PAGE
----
I hear from women that they get their guy to read it, to try to understand how his wife or girlfriend is struggling. I think when a guy sees it, they sometimes think, "hey, look, there's a bloke going through what I'm going through" -- and the guy reads a couple of posts and realizes the suffering is real.

Mary Shomon: What do you think of the fact that you have quite the fan club of women with thyroid problems from around the world?

Robert Chapman:It's lovely. I don't take it too seriously or getting carried away with myself, but at the same time, after years of the isolation, it's such a tonic to hear positive feedback, compliments, and such. I never get tired of hearing them. I enjoy it when people get me; I have a dry, self-deprecating sense of humor -- that was always my defense mechanism -- and am quite comfortable poking fun at myself. As an advocate, you don't have to be dry and medical -- it can be about emotions and feelings, and that's what spurs the interaction.

Mary Shomon: For Thyroid Awareness Month in January of 2011, you contributed a video for the "I Am the Face of Thyroid Disease" campaign. The video ended up becoming the most popular thyroid awareness video that year. Can you share some more about how that video came to be?

Robert Chapman: My blog was only six months old, and while I felt painfully shy about it, I wanted to show that I was willing to help out in the thyroid advocacy area, and repay the faith others had shown me and my new blog. I had an old beat up laptop and it wouldn't record sound, so I had a hang-up about my voice and accent. So I remembered Bob Dylan's video for his song "Subterranean Homesick Blues," and I decided to use a similar approach. I wrote up my feelings on cards, and gave it a go, sitting there quite sheepishly in front of the camera, on my own. I almost had stage fright to do it. I held up each card -- one at a time. (I still have them!)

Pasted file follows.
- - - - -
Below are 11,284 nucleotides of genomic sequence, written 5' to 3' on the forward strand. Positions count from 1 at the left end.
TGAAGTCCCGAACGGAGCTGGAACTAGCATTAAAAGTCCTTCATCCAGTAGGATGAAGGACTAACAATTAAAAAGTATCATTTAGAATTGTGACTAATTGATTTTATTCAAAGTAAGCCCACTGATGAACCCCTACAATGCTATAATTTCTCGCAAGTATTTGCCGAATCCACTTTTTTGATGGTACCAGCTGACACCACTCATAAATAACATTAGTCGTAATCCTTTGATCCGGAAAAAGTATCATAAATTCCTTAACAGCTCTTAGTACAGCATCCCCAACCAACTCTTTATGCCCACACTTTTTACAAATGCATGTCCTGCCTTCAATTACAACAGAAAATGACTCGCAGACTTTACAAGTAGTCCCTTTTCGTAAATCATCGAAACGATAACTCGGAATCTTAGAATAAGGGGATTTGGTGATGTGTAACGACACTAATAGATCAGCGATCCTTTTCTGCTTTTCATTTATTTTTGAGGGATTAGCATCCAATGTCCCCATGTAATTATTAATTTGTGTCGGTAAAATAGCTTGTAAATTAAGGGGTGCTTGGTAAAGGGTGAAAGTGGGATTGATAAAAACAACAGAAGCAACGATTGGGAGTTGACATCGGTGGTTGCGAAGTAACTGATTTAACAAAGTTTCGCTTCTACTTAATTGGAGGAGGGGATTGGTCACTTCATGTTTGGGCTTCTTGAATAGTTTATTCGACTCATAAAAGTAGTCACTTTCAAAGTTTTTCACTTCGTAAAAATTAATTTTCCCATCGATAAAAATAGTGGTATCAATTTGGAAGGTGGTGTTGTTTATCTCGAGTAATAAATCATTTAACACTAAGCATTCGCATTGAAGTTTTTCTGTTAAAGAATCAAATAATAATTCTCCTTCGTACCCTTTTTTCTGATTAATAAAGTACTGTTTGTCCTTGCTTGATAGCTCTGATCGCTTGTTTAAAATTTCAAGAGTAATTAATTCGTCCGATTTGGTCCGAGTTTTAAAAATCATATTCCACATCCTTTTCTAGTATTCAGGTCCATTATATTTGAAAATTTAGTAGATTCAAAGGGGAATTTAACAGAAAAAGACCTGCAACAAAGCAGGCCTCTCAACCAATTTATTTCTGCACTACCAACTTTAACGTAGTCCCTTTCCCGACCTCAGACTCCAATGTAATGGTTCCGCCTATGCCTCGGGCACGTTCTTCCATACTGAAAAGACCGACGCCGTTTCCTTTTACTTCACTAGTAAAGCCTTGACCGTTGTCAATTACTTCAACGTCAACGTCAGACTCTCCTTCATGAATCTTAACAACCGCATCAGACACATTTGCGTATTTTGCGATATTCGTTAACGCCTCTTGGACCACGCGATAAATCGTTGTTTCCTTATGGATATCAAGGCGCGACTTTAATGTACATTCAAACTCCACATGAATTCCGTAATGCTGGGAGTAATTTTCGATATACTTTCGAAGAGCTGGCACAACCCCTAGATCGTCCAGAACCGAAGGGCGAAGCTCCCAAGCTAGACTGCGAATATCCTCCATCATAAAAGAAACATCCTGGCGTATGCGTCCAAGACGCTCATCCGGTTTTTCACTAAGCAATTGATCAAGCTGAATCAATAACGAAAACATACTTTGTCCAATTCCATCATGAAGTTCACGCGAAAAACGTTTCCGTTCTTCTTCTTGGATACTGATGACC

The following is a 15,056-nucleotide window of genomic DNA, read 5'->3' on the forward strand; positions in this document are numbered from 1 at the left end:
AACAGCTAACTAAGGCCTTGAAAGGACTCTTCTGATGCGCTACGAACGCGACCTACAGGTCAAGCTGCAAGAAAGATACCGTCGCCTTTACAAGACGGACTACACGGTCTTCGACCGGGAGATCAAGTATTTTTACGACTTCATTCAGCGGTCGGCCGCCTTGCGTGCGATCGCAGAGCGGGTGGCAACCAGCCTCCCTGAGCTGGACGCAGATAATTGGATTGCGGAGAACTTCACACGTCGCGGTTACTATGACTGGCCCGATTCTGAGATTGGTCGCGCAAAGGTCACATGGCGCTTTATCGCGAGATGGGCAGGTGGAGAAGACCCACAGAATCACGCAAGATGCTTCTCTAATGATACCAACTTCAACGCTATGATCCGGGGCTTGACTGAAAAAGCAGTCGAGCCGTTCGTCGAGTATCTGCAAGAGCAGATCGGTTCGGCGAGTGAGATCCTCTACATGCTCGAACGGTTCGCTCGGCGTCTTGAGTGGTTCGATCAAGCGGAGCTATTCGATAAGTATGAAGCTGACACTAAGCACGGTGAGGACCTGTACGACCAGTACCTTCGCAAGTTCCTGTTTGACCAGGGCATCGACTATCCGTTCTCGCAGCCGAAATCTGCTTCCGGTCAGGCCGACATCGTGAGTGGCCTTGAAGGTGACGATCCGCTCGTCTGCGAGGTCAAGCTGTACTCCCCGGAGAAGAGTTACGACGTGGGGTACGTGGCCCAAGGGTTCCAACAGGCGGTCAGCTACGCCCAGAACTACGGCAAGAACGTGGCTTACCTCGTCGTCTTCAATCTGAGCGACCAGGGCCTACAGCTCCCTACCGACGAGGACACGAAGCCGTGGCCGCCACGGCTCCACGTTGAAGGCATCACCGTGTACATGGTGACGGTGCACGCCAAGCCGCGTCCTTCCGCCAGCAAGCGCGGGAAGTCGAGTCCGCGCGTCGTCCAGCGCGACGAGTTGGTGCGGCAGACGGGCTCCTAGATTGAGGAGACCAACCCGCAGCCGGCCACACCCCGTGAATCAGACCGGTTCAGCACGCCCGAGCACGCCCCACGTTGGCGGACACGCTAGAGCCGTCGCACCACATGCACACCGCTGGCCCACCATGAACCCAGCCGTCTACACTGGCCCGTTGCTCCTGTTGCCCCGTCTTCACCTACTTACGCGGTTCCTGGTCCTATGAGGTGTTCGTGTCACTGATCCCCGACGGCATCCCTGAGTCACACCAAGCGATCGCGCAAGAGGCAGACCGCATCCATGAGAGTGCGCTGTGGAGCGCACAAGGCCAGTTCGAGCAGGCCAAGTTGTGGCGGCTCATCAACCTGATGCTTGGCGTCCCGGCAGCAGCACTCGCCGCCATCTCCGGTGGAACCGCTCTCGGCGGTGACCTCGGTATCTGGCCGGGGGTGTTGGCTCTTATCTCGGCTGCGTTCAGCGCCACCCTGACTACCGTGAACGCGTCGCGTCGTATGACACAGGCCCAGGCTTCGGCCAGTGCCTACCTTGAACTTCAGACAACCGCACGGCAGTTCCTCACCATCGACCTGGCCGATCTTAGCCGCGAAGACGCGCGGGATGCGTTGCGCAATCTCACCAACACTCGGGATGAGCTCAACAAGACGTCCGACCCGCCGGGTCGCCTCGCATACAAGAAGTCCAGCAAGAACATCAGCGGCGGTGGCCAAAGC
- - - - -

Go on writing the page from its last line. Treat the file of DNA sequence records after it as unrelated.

When you saw it, you said it reminded you of a scene in the film "Love Actually," and you added a piece of music from that film -- and it's a lovely piece of music that doesn't drown out the writing, it enhances the message. It was like serendipity. And so we named the video "Thyroid, Actually."

It had the most powerful response of anything that I've done -- it just fit -- where I was at, in my journey, wanting to help. I didn't know this was going to be so popular video. There was not a single negative comment, only lots of positive comments, people saying they were moved to tears. Crikey, I didn't realize that what I was doing would do that. It was fantastic, I'm proud of it now-- and it'll be out there forever.

Mary Shomon: What's down the road for Hypoman?

Robert Chapman:I'm still a long way from being what I consider to be well. I'm still struggling with unrefreshing sleep and brain fog. It's like groundhog day every day --I'm just getting warmed up and all the ideas are starting to flow, and it's time for bed.

I've faced so much negativity from health care professionals, they've made me doubt myself so much, that when I come through the other side, I want advocacy to be a part of my life. I'll know I was right to have researched, to have asked questions, and I want to help validate all of us who have shared our stories... that's what I can give back.

Maybe when my mental function is optimal and I feel like my writing is improving, there will even be a Hypoman book. It doesn't have to be a masterpiece, and even if it's given away in clinics, it would an accomplishment. But the key thing is that it would have to be honest. I won't sugarcoat anything -- it will have to be me.

One thing I know -- when I am better, and when I have a clearer head, I will pursue my dreams. I am looking forward -- I do believe my best days are in front of me. I strongly believe that. And then who knows!

Connect with Robert Chapman / HypoMan